Why don't my NUcat searches yield many results? (B. Zakarin 2010)

Contributor: B. Zakarin, Office of Fellowships, b-zakarin@northwestern.edu
Posted: 2010

Be active and experimental when conducting your initial searches for sources.

Amateur researchers plug in search terms that make sense to them and get frustrated when library catalogs and databases return items that do not meet their expectations.  To search efficiently and effectively, put some thought into your search terms:  Have you chosen the keywords that best capture your research interests?  How does the topic you are exploring intersect with other subjects?

For example, if you are interested in the role of nationalism in Chinese foreign policy, you might do a keyword search in NUcat for “Chinese nationalism.”  With more than 50 results, you would be off to a good start and may immediately set out to look at those sources.  If, however, you searched again for “China AND nationalism,” you would get nearly 300 results.  Since your goal in these early weeks is to get a broad (if superficial) view of the scholarly landscape, you should run searches with different keywords.

Different databases and catalogs have different organizational structures, so you must conduct various searches within each one you use.  Do not assume that a catalog like NUcat and a database like JSTOR are designed the same way.  Furthermore, you should run similar searches in multiple resources because no single tool is comprehensive.  Keep track of your search methods so you can share your legwork with faculty and librarians; this will give them a good idea of the ground you have covered, and enable them to brainstorm with you about where to look next.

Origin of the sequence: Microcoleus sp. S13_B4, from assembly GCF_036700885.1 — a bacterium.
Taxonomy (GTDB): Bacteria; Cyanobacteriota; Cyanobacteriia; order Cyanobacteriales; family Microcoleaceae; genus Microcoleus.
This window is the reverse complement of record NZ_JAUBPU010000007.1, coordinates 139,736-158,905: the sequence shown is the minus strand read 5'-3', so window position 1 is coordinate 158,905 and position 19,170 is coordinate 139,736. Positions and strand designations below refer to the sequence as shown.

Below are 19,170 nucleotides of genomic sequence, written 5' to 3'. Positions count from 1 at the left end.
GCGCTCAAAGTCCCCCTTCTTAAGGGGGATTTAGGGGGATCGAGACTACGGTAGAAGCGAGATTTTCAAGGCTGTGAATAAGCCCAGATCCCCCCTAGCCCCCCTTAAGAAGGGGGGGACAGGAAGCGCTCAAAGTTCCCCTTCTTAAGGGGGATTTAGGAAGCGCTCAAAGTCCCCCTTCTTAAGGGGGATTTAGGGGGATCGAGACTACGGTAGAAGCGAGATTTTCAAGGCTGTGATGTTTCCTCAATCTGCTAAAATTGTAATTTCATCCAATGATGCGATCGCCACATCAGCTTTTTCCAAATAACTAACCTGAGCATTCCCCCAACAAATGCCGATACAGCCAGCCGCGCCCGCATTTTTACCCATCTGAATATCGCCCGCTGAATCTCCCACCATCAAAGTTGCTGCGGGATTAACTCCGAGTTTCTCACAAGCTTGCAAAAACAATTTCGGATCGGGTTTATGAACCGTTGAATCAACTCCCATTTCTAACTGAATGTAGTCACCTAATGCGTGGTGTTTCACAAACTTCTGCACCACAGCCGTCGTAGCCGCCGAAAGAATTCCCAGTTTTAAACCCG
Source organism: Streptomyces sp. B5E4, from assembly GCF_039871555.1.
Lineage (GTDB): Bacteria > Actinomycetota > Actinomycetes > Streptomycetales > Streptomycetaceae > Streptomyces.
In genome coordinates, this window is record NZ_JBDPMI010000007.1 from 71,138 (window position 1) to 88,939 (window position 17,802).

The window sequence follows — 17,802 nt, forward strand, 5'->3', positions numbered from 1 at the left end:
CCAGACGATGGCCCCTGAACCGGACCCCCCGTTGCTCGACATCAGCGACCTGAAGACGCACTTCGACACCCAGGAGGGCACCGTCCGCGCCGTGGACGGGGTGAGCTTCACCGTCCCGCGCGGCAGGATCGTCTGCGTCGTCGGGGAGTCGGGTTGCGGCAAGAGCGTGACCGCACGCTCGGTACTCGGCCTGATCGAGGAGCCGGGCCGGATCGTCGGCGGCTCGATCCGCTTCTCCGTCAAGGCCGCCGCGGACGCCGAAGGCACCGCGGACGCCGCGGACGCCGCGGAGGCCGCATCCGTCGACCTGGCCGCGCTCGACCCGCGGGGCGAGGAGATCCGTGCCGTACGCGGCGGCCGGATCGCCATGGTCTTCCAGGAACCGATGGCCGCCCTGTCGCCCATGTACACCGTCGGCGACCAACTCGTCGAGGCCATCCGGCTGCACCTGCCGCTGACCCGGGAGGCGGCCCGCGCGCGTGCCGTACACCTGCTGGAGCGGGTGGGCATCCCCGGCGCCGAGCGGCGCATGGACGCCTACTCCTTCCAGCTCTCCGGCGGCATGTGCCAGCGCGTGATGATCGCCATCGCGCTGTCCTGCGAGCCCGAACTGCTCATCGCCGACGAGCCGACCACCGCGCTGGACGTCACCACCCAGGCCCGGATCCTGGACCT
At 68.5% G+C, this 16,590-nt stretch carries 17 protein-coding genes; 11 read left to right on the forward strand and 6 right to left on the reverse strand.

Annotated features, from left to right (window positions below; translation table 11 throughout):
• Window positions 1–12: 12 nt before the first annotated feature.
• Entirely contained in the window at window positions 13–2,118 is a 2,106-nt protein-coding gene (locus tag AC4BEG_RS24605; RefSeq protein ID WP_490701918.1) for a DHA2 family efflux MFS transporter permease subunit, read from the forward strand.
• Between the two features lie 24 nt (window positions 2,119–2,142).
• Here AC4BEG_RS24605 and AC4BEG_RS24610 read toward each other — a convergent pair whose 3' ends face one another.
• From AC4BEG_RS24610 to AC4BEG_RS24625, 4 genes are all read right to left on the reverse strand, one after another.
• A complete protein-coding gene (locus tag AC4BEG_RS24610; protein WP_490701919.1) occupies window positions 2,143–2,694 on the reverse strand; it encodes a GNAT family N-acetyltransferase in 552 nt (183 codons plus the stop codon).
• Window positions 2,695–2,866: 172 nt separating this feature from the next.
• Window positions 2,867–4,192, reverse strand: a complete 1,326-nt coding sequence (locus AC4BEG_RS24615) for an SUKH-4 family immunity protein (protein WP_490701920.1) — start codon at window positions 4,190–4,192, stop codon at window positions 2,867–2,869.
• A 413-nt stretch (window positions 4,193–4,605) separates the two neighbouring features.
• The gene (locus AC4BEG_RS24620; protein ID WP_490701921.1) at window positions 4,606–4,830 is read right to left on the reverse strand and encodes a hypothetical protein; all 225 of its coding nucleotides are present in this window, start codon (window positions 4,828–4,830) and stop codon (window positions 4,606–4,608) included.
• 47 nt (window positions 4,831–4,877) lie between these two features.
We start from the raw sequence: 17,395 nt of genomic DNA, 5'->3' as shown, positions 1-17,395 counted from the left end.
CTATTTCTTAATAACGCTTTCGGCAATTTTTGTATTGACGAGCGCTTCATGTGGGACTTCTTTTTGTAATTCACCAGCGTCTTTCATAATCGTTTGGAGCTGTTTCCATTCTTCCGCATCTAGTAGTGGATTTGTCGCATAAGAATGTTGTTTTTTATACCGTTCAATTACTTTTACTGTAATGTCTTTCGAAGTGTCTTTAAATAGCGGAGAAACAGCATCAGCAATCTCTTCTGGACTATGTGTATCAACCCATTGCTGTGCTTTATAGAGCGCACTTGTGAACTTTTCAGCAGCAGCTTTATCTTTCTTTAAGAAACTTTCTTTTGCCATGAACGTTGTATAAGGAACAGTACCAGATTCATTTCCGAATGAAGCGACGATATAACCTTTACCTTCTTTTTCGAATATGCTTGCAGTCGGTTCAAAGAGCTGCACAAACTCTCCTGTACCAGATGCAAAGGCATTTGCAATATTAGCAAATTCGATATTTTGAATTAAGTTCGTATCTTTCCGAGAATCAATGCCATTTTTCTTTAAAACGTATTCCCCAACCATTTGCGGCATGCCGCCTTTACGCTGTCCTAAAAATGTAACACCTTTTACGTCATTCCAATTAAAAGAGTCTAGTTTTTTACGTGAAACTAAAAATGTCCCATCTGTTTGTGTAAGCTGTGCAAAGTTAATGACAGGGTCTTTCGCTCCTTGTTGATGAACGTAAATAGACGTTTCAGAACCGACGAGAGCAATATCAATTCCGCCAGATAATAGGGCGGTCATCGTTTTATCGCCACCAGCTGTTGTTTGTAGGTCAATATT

The most common way to search is by keyword.  Depending on the specificity of your interests, the utility of keyword searches will vary.  If too narrow, the paucity of results will frustrate you.  If too broad, the volume will overwhelm you.  For example, a keyword search for “Vietnam War” yields more than 3,000 items in NUcat—too much to browse quickly and efficiently.  If your keyword search does not help, try a subject search.  A subject search for “Vietnam War” in NUcat produces 450 entries, each of which is a Library of Congress subject heading with the number of items under that heading.  Here are a few samples:

  • “Vietnam War, 1961-1975—African Americans” (27)
  • “Vietnam War, 1961-1975—Bibliography” (15)
  • “Vietnam War, 1961-1975—Diplomatic history” (20)
  • “Vietnam War, 1961-1975—Fiction” (77)
  • “Vietnam War, 1961-1975—Journalists” (10)
  • “Vietnam War, 1961-1975—Participation, Australian” (4)
  • “Vietnam War, 1961-1975—Public opinion” (24)
  • “Vietnam War, 1961-1975—Sources” (12)

As you can see, that massive list of 3,000 (from the keyword search) is divided up among subjects (450) to give you some food for thought.  This handful of sample subjects offers many points of entry for students interested in domestic American history, international relations, history and literature, and more.  In addition, note the categories of “Bibliography” and “Sources”; these universal subject headings point, respectively, to volumes with lists of relevant scholarship (secondary sources) and collections of (or individual) historical documents (primary sources).  Use these shortcuts to your advantage.